Monday, 30 April 2012

14 - Henry V

It is good to complete the story of the rise of King Henry V from tearaway Prince to all conquering hero! But sad to hear of the final demise of the Eastcheap Massive (SPOILER ALERT); Falstaff dead in his bed; Bardolph and Nym finally hung for thieving; the boy page killed defending the luggage;  only Pistol survives but is beaten with a leek and then reports that his wife, Mistress Quickly, has died back in England (hard to say which is worse). 

Kenneth Branagh (on a horse)
In addition to my first ever public Shakespeare performance (see my post on Shakespeare’s birthday) Henry V has one other significant memory. While at drama school a group of us were in a pub when one of my friends got chatting to a guy at the bar who was a little the worst for drink. On finding out that we were all actors the guy was determined to find out what he had seen us in. Steve proceeded to spin a yarn about us all having been extras in Kenneth Branagh’s ‘Henry V’, which was in cinemas at the time. His story grew and grew as he elaborated on the part each member of our group had undertaken in the battle scenes while also downplaying the Hollywood glamour of the thing by explaining that we’d all been up to our necks in mud. I became aware of the prank when Steve turned me into the group saying that I had been the lucky one! “He was on a horse!”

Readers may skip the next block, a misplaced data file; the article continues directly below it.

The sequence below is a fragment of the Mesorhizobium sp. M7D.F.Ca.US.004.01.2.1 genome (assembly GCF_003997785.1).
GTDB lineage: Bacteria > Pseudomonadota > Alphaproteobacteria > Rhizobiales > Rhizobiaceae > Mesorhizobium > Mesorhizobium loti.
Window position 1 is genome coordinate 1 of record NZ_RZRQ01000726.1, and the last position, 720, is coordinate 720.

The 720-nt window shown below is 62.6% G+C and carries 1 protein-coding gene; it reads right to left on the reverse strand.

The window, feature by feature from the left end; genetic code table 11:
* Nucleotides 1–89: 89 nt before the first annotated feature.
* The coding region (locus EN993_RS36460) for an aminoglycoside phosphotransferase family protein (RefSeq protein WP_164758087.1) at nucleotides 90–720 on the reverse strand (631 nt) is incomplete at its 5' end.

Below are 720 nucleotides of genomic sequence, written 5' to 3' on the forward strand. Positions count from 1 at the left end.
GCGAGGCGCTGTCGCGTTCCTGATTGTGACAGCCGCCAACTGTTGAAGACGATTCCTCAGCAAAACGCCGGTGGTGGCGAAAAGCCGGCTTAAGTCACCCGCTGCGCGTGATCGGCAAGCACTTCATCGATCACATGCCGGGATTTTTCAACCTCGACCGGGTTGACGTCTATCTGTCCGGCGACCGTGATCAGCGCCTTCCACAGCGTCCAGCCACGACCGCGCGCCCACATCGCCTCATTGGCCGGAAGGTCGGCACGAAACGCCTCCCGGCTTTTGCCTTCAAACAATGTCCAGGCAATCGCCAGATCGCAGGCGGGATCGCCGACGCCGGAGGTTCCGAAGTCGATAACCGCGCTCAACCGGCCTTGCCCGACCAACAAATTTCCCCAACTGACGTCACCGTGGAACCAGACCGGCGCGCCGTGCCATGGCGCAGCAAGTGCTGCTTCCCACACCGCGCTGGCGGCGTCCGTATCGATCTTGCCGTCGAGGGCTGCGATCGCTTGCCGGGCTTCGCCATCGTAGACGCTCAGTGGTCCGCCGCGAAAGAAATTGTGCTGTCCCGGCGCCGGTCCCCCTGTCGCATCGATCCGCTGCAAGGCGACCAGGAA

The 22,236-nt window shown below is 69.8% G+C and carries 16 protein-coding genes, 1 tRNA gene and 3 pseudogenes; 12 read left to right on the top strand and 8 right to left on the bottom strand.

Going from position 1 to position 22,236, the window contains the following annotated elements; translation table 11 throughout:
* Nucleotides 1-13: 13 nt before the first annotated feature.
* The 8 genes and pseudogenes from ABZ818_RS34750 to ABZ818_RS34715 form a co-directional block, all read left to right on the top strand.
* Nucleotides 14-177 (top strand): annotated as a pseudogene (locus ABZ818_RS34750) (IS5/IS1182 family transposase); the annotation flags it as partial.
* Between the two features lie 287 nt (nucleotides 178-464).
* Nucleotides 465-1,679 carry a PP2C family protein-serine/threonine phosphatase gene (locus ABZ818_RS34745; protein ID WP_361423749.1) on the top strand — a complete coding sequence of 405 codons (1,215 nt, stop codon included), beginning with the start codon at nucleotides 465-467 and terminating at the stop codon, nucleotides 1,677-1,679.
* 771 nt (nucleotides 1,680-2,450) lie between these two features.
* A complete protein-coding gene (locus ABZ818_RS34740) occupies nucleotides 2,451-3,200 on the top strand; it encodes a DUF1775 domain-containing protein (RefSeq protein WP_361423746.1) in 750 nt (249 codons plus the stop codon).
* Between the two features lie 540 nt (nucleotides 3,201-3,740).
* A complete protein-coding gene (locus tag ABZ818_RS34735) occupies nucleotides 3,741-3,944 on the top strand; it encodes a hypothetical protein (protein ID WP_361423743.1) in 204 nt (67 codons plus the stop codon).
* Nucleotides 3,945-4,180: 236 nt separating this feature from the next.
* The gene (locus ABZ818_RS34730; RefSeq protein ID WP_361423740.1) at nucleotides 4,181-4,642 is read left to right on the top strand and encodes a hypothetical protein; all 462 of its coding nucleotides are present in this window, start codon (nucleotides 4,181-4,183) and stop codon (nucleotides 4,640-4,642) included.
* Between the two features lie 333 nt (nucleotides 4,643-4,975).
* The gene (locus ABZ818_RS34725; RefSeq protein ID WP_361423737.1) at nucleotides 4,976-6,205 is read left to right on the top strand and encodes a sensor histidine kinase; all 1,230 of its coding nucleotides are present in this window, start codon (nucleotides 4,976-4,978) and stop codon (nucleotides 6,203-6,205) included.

Reading Shakespeare is encouraging me to increase my knowledge of the past beyond what I learn through watching ‘Horrible Histories’ with my kids. In this case reading up on the Battle of Agincourt where, although outnumbered by the French, Henry was victorious mainly thanks to the use of long bow archers from England and Wales. So nothing to do with tigers or greyhounds as I originally thought!

And Finally – My French is even worse than Henry’s so I have no idea what is going on in Act III scene 4. They are either talking about a game of ‘Twister’ or the lyrics to ‘Dem Bones, Dem Bones!’